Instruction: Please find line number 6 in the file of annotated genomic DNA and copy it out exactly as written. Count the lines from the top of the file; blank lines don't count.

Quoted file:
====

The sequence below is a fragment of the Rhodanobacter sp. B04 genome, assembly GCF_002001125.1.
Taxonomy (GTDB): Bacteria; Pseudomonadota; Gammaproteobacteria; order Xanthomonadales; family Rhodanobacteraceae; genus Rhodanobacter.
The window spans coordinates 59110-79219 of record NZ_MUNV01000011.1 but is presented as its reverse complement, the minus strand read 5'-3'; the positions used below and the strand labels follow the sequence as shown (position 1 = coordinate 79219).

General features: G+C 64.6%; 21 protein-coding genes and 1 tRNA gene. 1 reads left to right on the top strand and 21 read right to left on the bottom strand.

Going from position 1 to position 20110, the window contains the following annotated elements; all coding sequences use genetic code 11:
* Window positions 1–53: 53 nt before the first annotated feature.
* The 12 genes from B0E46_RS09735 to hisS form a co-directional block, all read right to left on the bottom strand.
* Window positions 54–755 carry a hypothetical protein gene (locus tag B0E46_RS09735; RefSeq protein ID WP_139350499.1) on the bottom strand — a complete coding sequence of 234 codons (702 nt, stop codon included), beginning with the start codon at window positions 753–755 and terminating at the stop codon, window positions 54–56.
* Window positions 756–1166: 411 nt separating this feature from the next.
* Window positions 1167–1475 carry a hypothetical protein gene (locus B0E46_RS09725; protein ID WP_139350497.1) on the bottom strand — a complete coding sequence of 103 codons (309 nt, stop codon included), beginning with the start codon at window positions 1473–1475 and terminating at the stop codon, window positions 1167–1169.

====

* Window positions 1–53: 53 nt before the first annotated feature.